Do you always find it troublesome to make up your mind what to order for lunch? According to the researchers, this can be because of the development of selection overload, that happens as a result of too several decisions being available to your brain.
A study conducted at California Institute of Technology by Colin Camerer reveals new insights into selection overload, as well as the elements of the brain chargeable for it, and the way several choices the brain really prefers once it's creating a selection.
In the study, volunteers were conferred with footage of scenic landscapes that they might have written on a bit of merchandise such as a coffee mug. Every participant was offered a variety of sets of pictures, containing six, 12, or 24 pictures. They were asked to form their choice while a functional magnetic resonance imaging (fMRI) machine recorded activity in their brains. As an impact, the volunteers were asked to browse the pictures once more, however, the volunteers were asked to browse the images again, but this time their image selection was made randomly by a computer.
The fMRI scans revealed brain activity in two regions whereas the participants were creating their choices: the anterior cingulate cortex (ACC), where the potential prices and advantages of choices are weighed, Camerer said; and the striatum, a part of the brain responsible for determining value.
Camerer and his colleagues conjointly saw that activity in these two regions was highest in subjects who had 12 choices to select from, and lowest in those with either six or twenty-four things to decide on from.
Camerer said that the pattern of activity is perhaps the results of the corpus striatum and the ACC interacting and weighing the increasing potential for reward (getting a picture they really like for their mug) against the increasing amount of work the brain will have to do to evaluate possible outcomes.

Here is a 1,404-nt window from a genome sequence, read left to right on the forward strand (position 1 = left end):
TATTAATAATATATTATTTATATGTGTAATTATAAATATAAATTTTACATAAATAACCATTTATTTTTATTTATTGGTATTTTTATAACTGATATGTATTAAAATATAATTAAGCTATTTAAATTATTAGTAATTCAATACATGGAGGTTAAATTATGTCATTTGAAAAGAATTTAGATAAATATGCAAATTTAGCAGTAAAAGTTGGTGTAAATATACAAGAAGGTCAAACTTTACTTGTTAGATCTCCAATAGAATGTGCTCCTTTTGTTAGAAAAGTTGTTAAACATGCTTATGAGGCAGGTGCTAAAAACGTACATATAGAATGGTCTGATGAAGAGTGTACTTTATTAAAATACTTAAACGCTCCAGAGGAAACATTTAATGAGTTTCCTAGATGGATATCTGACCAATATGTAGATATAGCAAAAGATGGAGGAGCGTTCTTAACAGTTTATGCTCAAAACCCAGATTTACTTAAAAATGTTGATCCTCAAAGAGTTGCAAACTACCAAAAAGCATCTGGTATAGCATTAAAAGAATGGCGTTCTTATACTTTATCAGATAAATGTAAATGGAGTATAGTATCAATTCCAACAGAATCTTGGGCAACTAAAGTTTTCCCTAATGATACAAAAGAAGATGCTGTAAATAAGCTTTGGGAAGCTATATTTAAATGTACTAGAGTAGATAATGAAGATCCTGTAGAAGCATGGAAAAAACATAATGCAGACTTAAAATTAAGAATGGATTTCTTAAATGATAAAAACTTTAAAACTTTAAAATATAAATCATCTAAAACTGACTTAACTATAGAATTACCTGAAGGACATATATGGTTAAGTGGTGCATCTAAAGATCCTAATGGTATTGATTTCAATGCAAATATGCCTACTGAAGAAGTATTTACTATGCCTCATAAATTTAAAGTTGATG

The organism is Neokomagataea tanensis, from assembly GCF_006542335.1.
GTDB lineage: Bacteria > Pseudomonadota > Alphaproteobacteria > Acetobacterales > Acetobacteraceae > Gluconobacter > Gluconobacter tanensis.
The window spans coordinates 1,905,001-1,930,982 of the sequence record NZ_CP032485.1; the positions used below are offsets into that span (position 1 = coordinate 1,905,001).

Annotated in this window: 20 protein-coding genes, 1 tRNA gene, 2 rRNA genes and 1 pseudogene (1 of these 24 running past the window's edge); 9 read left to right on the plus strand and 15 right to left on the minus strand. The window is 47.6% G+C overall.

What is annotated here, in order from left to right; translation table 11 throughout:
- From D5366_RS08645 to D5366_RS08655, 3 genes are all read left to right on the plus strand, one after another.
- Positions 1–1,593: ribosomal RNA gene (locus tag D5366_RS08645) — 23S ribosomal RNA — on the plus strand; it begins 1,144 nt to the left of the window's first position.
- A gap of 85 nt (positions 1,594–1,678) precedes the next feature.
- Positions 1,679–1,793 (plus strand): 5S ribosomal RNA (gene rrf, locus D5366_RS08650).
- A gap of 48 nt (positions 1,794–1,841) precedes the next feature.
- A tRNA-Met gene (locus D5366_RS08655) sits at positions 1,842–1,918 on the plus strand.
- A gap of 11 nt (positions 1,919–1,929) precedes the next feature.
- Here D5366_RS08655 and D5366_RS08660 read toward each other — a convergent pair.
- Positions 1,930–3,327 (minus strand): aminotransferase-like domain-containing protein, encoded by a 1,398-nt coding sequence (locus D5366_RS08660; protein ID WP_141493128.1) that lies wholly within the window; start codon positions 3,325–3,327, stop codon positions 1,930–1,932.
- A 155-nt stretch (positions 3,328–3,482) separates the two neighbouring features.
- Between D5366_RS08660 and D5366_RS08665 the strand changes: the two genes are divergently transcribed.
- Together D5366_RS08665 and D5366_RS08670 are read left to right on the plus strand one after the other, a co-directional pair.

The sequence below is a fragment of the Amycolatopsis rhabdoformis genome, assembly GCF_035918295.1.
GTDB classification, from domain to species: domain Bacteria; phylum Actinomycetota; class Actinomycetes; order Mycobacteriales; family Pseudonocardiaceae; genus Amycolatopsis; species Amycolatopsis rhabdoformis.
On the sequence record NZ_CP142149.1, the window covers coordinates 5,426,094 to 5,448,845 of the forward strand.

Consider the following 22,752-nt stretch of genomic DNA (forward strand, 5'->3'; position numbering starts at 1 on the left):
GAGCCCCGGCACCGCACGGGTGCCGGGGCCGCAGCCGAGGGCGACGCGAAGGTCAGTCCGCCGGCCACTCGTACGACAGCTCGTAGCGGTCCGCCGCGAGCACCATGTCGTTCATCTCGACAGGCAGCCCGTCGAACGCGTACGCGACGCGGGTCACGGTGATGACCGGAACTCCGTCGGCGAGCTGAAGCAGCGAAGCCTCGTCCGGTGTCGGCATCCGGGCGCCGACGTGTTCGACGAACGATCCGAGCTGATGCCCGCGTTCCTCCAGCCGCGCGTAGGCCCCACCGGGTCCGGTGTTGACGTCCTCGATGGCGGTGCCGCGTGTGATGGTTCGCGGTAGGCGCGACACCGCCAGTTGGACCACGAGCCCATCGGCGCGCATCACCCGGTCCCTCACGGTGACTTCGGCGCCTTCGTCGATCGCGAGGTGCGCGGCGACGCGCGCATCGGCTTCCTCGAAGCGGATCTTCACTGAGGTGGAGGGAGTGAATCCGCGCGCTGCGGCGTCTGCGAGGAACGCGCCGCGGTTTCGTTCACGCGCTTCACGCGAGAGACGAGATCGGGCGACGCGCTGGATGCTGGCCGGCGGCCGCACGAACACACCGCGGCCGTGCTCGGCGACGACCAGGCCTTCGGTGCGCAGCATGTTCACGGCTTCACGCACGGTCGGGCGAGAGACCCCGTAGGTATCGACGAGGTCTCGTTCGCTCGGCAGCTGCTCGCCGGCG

As the variety of choices will increase, the potential reward will increase, on the other hand, begins to change surface because of decreasing returns. "The plan is that the most effective out of 12 is perhaps rather sensible, whereas the jump to the most effective out of 24 isn't a giant improvement," Camerer said.
At the same time, the amount of effort that is required to evaluate the options increases. Together, mental effort and the potential reward result in a sweet spot where the reward isn't too low and the effort isn't too high. This pattern was not seen when the subjects merely browsed the images because there was no potential for reward, and thus less effort was required when evaluating the options.
Camerer points out that 12 isn't some magic number for human decision-making, but rather an artifact of the experimental design. He estimates that the ideal number of options for a person is probably somewhere between 8 and 15, depending on the perceived reward, the difficulty of evaluating the options, and the person's individual characteristics.
Of course, a trip to the nearest grocery store is likely to reveal that lots of products come in many more than a dozen varieties. There might be a whole aisle of toothpaste of varying brands, sizes, flavors, textures, and properties, and on the condiment aisle, there might be dozens of kinds of mustards to choose from.
Camerer said that's partly because people tend to feel freer and like they have more control over their lives when they have more options to choose from, even if having all those options ends up distressing them at decision time.
"Essentially, our eyes are bigger than our stomachs," he said. "When we think about how many choices we want, we may not be mentally representing the frustrations of making the decision."